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This Udaipur marketplace brings furniture, luxury items from over 300 designers worldwide

By Tenzin Norzom
May 18, 2022, Updated on : Mon May 23 2022 04:38:40 GMT+0000
This Udaipur marketplace brings furniture, luxury items from over 300 designers worldwide
The House of Things (THOT) is a digital-first platform that claims to sell best-in-class, luxury home decor products, and furniture, starting at Rs 500.
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In 2015, Astha Khetan had moved back to her hometown Udaipur after completing undergraduate studies abroad and a brief stint at Hindustan Unilever. Ecommerce was beginning to thrive across India but design and furniture were yet to find its place in online marketplaces. 


So from her home in Udaipur, one of India’s most culturally vibrant cities, Astha decided to start The House of Things, an online platform that sells luxury products in home decor and furniture space. 


Astha claims to enjoy an early mover's advantage in bringing niche luxury and designer items to a wider audience of design enthusiasts in India. 


For Astha, entrepreneurship has always been the plan. Growing up in a business family in Udaipur, she was always passionate about design and the plan was either to join the family business or start something in the city.

Standing out in design and furniture market

Astha began The House of Thingsby curating class-oriented or period-specific products and others that avant-garde designers were coming up with. 


The platform soon diversified to feature products across different pricing to suit a bigger audience's needs. 


It trickled down from being a highly curated platform to offer best-in-class products across categories such as furniture; home accessories including candles, rugs, wallpaper, barware, and glassware; lighting; artworks like sculpture, traditional art, and textiles, paintings, and mixed media art, among others.


The House of Things features the works of more than 300 artists from India’s remote villages to globally renowned ones including Aditya Ahuja, Ardmore Design, Ecru, Paul Matter, Jay Strongwater, Rooshad Shroff, Scarlet Splendour, and Michael Aram.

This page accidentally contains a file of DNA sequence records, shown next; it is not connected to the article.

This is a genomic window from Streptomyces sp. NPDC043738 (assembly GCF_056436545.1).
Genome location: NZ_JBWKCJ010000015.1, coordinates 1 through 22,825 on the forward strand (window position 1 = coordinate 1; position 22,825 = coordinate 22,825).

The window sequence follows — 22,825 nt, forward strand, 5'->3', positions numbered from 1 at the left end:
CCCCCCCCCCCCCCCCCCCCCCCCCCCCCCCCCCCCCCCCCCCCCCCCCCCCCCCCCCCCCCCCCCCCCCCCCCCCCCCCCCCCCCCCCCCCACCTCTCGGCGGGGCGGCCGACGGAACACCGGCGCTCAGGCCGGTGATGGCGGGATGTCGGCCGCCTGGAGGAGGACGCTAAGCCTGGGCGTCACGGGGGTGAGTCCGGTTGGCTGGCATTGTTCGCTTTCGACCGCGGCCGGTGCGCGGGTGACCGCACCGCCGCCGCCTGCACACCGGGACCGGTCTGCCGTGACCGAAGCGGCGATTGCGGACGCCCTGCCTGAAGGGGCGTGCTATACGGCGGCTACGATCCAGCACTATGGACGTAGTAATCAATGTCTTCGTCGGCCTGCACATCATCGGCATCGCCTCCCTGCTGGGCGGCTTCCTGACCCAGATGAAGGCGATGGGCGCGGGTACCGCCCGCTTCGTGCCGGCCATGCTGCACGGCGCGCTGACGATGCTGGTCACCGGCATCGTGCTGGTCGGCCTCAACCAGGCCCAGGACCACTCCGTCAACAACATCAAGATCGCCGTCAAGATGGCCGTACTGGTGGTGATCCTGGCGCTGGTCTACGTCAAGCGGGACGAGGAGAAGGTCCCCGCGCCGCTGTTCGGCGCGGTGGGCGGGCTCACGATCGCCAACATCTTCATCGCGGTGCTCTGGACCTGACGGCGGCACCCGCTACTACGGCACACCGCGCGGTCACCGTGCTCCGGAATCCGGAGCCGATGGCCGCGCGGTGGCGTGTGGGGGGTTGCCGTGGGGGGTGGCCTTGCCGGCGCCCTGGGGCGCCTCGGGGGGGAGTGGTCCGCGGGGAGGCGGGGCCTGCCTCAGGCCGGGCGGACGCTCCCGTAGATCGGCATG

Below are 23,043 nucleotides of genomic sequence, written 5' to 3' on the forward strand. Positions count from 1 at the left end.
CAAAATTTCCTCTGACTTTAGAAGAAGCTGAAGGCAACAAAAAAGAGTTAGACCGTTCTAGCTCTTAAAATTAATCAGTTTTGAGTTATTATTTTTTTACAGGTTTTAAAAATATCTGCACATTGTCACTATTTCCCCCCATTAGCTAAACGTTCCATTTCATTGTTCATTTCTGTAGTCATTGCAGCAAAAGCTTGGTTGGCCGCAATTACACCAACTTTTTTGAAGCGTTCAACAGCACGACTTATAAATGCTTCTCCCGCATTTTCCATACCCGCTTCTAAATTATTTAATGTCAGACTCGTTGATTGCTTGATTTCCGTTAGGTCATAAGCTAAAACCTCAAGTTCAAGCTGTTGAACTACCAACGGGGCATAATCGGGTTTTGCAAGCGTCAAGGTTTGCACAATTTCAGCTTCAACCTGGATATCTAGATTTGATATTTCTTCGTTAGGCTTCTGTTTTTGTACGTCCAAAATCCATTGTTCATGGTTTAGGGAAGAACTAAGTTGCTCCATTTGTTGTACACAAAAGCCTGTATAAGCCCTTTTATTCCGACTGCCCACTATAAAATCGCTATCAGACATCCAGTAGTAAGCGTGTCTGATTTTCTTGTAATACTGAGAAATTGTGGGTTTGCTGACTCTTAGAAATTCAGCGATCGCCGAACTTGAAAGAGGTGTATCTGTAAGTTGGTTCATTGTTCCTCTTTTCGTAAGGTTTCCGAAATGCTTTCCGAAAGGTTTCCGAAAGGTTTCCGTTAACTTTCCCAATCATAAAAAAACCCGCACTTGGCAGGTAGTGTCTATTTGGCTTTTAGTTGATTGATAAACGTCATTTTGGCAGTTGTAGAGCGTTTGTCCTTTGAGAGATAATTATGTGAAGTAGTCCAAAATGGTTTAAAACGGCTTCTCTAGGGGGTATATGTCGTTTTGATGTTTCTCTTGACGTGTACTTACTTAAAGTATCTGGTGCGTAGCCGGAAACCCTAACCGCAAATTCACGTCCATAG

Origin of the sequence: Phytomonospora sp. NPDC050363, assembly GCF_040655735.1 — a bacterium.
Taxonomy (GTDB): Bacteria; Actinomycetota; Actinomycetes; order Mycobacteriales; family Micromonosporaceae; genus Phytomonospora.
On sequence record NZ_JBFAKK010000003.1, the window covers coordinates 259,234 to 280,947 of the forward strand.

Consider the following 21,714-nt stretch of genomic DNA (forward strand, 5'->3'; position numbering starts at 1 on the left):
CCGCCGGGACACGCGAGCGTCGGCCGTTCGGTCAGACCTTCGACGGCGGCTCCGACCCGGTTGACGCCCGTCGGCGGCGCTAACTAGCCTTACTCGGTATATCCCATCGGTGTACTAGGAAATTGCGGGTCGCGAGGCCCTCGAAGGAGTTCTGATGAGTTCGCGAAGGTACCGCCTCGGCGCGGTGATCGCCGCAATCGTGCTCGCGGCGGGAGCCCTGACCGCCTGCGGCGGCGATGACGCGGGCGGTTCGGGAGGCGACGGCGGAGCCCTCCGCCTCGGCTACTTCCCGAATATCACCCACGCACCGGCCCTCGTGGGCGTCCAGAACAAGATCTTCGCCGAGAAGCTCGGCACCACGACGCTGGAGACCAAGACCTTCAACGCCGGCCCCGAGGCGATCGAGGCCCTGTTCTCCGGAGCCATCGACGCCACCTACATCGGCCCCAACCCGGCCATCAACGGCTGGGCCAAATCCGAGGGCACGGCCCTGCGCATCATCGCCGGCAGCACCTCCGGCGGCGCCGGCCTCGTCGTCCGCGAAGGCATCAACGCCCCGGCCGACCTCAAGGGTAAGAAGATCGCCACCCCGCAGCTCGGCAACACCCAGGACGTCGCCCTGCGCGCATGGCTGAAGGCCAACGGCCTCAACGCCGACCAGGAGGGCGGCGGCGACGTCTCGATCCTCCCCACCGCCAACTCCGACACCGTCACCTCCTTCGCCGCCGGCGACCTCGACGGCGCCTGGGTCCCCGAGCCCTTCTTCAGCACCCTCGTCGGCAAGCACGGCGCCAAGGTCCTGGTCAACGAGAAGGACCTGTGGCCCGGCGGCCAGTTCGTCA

While pricing is decided by the artists themselves, The House of Things takes a mark down so that they are available at the same market price for the end consumer. 


With prices for certain accessories starting from about Rs 500 to Rs 1,000, the most expensive piece of furniture sold on the platform was a piece by Duffy London for Rs 25 lakh.


Bootstrapped so far, The House of Things claims to have grown profitably year-on-year without having to collaborate with bigger brands so far. Its biggest market outside India lies in the US, Dubai, and Europe. 


In addition to its direct-to-consumer (D2C) model, the startup also manages business-to-business (B2B) operations, taking up consultancy projects for hotels like Taj Convention Centre in Goa and Aurika in Udaipur.


The House of Things expanded its offerings in time to cater to consumer needs, Astha says some of its peers had to shut shop over time. Now the brand is operating in India’s online home decor market that is expected to grow at Compound Annual Growth Rate (CAGR) of 10.24 percent between 2022 and 2026, according to MarketResearch.

Changing consumer behaviour

Indian consumers have long been hesitant of purchasing online and even more so when it comes to luxury items. Since 2017, Astha noted a change in behaviour where ‘touch and feel’ did not feel as important to make a purchase. 


For the platform, COVID-19 has been a blessing in disguise that further accelerated online buying. 


Initially, convincing designers to come onboard was a challenge. Astha says convincing The House of Things as a platform to sell high-end design was difficult but that changed over time.


At the end of the day, “In an increasingly globalised world where design and craftsmanship are valued, we wanted to disrupt the industry by supporting these businesses and connecting the creators to global consumers for contemporary design and luxury craftsmanship,” Astha says. The entrepreneur now hopes to foray into the retail market this year.


Edited by Affirunisa Kankudti

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